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The Impact of 3D Modeling on Airway Splints and Stents

We have written about the growing role of 3D modeling and printing in medical applications before, and its impact on improving people’s lives. But this technology holds ever greater promise in enabling life-saving procedures.

In past blogs, we have covered powered prosthetics developed by the Biomechatronics research group at MIT where the lower-limb must be modeled to understand the internal structure plus the strength of individual tissues and muscles used to control the limb. So while the basic limb is a standard construction, the attachment and sensor structure must be modeled and manufactured for each client.

We have also discussed how mass customization will extend to the operating room where surgeons will insert coronary vein stents and replacement joints customized to fit the patient, and that soon, patients will have their affected arteries and joints 3D modeled to determine the exact configuration and size needed.

Both of these sets of applications demonstrate how 3D modeling and printing are improving existing treatments and applications. And while they are more or less life changing, there is one new application that is only practical due to 3D modeling and printing – airway or tracheal stents and splints – items that can save lives.

Current State of Affairs

Current airway (tracheobronchial tree) stents are relatively crude affairs consisting of Y-shaped tubing with some sort of mechanism to hold them in place. They appear more like something out of your car rather than a medical device. Because these stents are simple in construction and are only approximately fitted, they can move within the airway, reducing their effectiveness. Or worse, the stent can become blocked with mucus or cause the formation of new tissue around the mechanism intended to hold it in place.

The shape and size of these stents can be customized, but it requires measurements to be made of the patient and then communicated to the manufacturer. This process can takes weeks until a new stent is delivered and still results in a less-than-perfect-fitting stent. And of course there are always cases where a patient cannot wait.

3D Manufacturing Taken to the Next Level

Enter Dr. George Chang of Beth Israel Deaconess Medical Center, who saw the potential application of 3D modeling and printing to develop customized stents that end the fit issues of current solutions. Using a grant to fund the project, Dr. Chang assembled a diverse team to tackle the problem. The first challenge the team encountered was that no 3D printer could handle the medical-grade silicon needed for the stent. The solution was to 3D print a mold that could then be used to create the needed stent out of the proper material. Based on that realization, the team wrote a program to take a 3D scan of a patient’s trachea and generate the needed mold. Not only is the new stent a perfect fit, functioning much better than previous commercial stents, but the time to generate the stent takes only a matter of a few days.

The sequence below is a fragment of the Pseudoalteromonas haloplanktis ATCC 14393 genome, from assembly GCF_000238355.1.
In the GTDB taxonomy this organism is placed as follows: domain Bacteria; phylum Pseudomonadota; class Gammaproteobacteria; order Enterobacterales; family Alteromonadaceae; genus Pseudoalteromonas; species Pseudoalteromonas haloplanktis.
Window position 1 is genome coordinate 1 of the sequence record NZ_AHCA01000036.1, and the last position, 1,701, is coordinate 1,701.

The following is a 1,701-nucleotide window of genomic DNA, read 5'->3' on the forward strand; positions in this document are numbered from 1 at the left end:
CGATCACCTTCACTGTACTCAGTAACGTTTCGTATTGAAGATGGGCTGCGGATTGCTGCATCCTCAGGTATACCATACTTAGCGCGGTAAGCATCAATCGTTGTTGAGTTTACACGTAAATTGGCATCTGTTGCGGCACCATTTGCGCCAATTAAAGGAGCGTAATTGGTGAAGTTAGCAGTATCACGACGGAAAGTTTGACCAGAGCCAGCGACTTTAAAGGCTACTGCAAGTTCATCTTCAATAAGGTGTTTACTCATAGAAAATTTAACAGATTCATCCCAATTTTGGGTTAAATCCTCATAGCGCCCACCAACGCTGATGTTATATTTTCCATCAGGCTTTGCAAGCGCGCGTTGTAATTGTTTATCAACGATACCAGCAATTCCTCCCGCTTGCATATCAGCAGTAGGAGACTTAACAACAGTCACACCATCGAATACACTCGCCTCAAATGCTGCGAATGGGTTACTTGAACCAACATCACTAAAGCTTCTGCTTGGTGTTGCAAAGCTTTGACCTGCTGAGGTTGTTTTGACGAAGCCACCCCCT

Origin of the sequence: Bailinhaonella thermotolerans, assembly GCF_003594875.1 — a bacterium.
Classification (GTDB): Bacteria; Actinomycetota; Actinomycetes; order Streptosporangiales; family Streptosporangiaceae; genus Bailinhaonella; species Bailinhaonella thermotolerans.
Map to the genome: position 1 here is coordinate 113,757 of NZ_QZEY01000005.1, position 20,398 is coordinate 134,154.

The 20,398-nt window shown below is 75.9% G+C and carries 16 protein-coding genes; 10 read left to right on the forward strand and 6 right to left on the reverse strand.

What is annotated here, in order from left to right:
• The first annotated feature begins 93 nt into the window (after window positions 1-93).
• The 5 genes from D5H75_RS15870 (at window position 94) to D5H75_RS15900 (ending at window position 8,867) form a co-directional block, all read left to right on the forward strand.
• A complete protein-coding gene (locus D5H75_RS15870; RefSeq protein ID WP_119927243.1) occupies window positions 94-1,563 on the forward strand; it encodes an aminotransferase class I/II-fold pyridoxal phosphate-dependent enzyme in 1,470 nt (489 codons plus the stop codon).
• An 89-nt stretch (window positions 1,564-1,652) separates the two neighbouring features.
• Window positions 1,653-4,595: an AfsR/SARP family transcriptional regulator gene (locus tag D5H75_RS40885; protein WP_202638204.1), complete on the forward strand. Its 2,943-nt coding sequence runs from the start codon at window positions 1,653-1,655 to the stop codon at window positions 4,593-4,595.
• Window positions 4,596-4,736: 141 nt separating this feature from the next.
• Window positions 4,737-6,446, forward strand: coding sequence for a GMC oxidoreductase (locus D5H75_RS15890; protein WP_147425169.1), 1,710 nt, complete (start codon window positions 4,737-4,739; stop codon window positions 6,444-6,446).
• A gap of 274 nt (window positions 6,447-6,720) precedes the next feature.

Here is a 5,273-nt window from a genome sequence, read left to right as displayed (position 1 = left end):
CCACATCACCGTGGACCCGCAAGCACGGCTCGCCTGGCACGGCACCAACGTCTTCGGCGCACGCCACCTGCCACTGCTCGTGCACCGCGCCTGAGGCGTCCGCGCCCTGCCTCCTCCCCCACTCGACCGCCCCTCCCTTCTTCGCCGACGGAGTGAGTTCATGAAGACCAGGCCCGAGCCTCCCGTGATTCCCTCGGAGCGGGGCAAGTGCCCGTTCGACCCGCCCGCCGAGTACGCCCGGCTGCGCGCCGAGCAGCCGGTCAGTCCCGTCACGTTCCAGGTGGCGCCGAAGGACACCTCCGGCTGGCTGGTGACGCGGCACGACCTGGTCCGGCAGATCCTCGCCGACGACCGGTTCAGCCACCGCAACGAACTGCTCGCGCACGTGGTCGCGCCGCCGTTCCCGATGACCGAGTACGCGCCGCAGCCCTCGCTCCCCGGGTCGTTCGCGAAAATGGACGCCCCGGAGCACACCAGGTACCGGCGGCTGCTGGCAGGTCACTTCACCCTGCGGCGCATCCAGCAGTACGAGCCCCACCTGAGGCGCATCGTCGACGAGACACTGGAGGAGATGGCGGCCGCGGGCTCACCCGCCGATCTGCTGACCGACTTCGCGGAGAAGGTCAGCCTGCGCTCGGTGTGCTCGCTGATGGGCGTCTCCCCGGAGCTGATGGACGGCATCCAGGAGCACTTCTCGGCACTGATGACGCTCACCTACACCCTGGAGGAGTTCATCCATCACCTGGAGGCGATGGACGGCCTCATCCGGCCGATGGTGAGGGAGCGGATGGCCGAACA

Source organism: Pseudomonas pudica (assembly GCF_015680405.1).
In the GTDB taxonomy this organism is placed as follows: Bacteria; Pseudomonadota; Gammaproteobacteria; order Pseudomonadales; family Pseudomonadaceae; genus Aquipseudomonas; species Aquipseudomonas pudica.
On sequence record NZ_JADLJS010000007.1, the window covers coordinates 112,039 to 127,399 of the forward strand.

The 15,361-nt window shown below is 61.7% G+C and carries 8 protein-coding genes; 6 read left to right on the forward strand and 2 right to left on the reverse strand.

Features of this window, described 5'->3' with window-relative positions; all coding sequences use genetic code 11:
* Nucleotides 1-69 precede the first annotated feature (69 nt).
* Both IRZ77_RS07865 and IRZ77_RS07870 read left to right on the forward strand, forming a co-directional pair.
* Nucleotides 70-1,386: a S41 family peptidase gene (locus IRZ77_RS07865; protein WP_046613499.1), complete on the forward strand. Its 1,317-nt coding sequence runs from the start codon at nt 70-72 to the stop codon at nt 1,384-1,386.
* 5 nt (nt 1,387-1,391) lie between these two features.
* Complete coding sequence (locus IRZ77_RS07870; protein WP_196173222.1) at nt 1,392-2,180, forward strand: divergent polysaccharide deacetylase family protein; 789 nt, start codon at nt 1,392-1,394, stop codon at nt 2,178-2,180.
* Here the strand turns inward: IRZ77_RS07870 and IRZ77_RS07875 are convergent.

There is an interesting spin-off of Dr. Chang’s work: the molds made for patients represent a very realistic training device for pulmonary physicians learning to perform bronchoscopy. Not only are these molds much cheaper than the current training models used, they capture all the details of a real tracheobronchial tree.

Dialing It Up to Eleven

As impressive as the pioneering work of Dr. Chang is, it basically replaces an older style of stent. But for infants suffering from tracheobronchomalacia (or TBM), the only current treatments are complicated surgeries and constant ventilation and monitoring. Even with the surgeries, the chances of an infant surviving are not good. However, those that do survive grow out of the condition by age three.

TBM is a condition where the airway is compressed due to internal organs pressing on a weak tracheobronchial tree. While a stent might be an obvious solution, there are two major challenges:

  • The size of the infant’s airway. Due to problems with fitting, a stent is not practical.
  • Any remedy has to grow with the infant.

The team of Scott Hollister, PhD, Glenn Green, PhD, and Robert Morrison, MD, from University of Michigan, Ann Arbor, came up with the concept of a 3D printed splint (surrounding the trachea) that grows with the patient. Moreover, the team wanted to create a splint that was bioresorbable, meaning it would just be absorbed into the child’s body within a couple of years, obviating the need for a surgery later to remove the splint.

Courtsey of the University of Michigan Health System

The solution starts with a 3D model built from CT imaging taken of the infant’s airway. From this model, a 3D-printed model of the child’s tracheobronchial tree used for fitting is created, along with the splint itself.  The splint is printed using a biopolymer called polycaprolactone, which is not only biodegradable, but also inexpensive. The resulting splint is then sewn around the child’s trachea, supporting the trachea until it grows stronger.

The results are amazing. The first operation using the splint was performed in February 2012 on a small child whose only alternative was suffocation. As soon as the splint was installed, normal breathing returned. The infant was removed from a ventilator after 21 days and was able to return home, displaying no signs of breathing trouble. Considering that TBM affects 1 in 2,200 infants born in the US, the number of saved lives will be enormous.

Continuing into the future, we can expect to see these types of 3D modeling and printing based solutions to create bioresorbable stents and splints to address various conditions, offering 1,000s of patients new hope.

 

Watch a short video on hybrid modeling

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